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Stub Watkins

A Call for Participation

Stub Watkins, CUGG

December 1997

After hearing the comments made about participating members from Don Wiegel, Dave Helmer and others, I sat down and questioned myself about my motives.

After retiring from more than 35 years of working with computers, I found that I needed someone to whom I could talk “computer language.” I worked in Loveland and the people that I worked with there were not in my “social circle.” Thus, CUGG to the rescue. I found many people willing to spend a couple of hours each month talking in our crazy language. It was great and I could hardly wait until the next meeting.

Before long, either Dave or Don or maybe Jim Gossman talked me into writing something for the newsletter. I really didn't want to, but I felt that if I belonged, I should participate. Over the course of the next couple of years, I wrote some 15 or 20 small articles, mostly about software that I thought someone else might find interesting. The point I'm trying to make is simple, IF YOU BELONG, PARTICIPATE!

If you remember, the first hour of the November [1997] meeting was spent talking about many things, many subjects and many opinions. This, to me, is what the organization is all about.

Many of us experience small (or even large) problems in the course of our daily or weekly sessions on the computer. We can't always find a solution either in the manual (who reads manuals?) or in our trial and error efforts. Why not call, or better yet e-mail, one of the members that seems to know about these things and see if you can get help from them?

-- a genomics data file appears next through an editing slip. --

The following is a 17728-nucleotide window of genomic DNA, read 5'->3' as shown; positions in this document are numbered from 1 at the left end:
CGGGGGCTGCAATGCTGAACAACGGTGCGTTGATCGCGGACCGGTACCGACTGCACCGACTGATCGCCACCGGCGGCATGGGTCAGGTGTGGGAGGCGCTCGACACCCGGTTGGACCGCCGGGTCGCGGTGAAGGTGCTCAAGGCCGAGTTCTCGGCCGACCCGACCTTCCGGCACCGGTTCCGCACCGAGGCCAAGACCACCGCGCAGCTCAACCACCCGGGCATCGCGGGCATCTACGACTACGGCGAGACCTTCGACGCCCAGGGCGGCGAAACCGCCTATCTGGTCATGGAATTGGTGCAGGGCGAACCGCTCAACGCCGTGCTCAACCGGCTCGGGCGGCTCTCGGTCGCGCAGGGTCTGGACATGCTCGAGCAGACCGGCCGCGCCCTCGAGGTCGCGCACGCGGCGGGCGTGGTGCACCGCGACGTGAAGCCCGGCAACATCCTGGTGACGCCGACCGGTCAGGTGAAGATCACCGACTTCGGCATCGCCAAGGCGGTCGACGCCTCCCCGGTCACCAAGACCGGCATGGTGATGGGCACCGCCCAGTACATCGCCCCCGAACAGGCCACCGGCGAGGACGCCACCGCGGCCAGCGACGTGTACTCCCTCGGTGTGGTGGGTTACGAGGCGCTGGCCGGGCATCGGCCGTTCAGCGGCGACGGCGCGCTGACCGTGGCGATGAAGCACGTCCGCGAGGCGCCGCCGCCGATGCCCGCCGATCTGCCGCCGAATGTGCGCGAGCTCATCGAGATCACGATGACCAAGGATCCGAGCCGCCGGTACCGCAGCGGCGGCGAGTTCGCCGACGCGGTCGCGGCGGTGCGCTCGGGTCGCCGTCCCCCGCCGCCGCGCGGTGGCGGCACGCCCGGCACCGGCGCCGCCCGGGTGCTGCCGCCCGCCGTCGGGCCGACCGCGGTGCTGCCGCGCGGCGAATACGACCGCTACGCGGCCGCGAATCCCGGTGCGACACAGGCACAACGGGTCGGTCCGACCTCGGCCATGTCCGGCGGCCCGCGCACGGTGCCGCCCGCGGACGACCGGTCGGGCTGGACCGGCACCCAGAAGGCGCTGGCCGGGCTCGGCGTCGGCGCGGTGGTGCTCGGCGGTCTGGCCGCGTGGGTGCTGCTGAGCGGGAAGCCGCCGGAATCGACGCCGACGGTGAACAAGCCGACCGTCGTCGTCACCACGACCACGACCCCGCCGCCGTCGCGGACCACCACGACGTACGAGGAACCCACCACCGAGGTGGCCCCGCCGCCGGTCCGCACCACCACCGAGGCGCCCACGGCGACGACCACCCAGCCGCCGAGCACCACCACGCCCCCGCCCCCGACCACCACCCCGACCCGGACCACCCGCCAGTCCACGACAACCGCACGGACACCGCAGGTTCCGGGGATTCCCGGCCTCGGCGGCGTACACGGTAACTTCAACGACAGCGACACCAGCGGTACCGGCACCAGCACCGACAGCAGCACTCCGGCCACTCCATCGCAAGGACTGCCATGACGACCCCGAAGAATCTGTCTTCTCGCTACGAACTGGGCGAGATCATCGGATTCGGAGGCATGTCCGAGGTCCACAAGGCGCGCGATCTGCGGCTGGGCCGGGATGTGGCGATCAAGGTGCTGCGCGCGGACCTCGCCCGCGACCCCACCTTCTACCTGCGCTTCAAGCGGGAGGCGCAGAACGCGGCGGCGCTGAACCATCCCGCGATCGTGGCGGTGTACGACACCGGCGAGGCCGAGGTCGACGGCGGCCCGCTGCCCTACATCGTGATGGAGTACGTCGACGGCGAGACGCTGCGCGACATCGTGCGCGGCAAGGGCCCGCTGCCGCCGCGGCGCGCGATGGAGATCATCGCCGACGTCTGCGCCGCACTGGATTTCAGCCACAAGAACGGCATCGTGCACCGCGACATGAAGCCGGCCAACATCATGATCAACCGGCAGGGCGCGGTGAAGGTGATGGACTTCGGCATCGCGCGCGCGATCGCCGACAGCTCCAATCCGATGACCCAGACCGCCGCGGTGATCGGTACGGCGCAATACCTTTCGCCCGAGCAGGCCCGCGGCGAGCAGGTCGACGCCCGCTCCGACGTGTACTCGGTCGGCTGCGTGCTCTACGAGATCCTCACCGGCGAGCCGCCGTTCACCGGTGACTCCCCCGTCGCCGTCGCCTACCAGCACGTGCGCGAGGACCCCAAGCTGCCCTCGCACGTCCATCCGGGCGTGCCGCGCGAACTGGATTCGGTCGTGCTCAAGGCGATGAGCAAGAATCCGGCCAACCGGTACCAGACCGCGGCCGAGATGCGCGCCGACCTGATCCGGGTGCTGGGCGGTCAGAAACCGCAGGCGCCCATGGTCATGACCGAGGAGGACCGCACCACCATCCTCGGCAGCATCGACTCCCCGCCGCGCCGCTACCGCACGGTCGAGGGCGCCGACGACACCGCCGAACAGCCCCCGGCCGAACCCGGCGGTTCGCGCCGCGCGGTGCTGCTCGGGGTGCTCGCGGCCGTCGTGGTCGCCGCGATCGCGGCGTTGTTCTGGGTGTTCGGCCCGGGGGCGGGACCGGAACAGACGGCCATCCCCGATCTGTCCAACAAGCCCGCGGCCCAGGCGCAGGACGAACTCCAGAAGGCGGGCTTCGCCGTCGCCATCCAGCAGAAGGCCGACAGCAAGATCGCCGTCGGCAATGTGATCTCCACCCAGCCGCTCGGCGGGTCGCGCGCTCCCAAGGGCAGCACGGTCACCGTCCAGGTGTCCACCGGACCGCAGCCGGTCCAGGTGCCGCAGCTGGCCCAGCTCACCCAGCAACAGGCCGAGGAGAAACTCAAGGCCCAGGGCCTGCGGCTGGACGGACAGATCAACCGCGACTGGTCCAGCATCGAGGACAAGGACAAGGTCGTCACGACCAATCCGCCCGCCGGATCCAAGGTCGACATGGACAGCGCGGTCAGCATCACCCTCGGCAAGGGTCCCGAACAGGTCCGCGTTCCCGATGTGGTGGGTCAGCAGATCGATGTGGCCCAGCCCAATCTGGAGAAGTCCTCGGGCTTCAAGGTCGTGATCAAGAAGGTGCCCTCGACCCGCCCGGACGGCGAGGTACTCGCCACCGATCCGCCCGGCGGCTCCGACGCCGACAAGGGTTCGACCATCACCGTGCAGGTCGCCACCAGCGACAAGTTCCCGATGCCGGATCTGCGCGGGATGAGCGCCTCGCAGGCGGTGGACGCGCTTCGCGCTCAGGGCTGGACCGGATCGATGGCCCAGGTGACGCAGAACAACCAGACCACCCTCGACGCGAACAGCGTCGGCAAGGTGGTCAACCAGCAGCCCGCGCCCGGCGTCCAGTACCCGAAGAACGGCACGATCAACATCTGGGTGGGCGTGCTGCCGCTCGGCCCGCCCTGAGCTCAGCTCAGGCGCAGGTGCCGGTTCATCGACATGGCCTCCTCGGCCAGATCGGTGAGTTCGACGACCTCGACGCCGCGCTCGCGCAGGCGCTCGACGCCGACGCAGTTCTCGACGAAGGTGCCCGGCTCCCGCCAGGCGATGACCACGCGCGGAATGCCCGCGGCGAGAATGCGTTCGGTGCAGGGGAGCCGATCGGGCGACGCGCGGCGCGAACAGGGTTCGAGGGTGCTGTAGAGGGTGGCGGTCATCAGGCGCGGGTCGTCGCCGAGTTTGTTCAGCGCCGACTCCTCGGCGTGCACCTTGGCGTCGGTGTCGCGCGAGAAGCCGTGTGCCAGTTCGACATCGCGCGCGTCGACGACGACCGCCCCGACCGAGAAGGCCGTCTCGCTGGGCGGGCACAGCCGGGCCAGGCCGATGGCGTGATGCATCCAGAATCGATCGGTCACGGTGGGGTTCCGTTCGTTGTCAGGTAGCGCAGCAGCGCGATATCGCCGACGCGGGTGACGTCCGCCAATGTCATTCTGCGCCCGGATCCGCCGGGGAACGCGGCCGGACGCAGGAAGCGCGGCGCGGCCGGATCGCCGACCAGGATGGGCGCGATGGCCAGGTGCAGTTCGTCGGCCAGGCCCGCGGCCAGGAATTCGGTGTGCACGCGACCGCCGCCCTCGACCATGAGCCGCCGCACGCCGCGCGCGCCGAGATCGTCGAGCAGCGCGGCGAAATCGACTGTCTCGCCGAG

Those of us that have strong feelings about our group, feel that helping each other is the major reason for the group's existence. Case in point: I know a man [who] after many years with Ma Bell, retired and bought a PC to do his own thing. He has little or no experience with PC's but has attended a class or two at Aims.  I talked him into coming to a meeting almost a year ago. He attended once and has not returned. When I asked why, his response was that all of the people at the meeting were smarter than he was and he was afraid to ask a dumb question.

Maybe some of you feel this way. SO WHAT! Everyone starts from the beginning, some of us have been doing it longer, that's the reason that we may seem to know more. One of the reasons that we are there is to help those of us who are new to PC's.  No question is a dumb question if the answer makes your life a little easier, a little more fun. Ask—if one of us does not know an answer, maybe someone knows where to search.

Another benefit of a question and answer session is that you usually get more than one opinion about the solution. At least this gives you a choice of possible solutions. I'm sure that anyone in the group would be willing to help make your computer seem like a warm friend instead of a cold hard enemy. Feel free to e-mail me any time. I'll at least answer, maybe give you the information you need, or give you the name of someone I think knows more than I about the subject.

One final word: PARTICIPATE!!!!!


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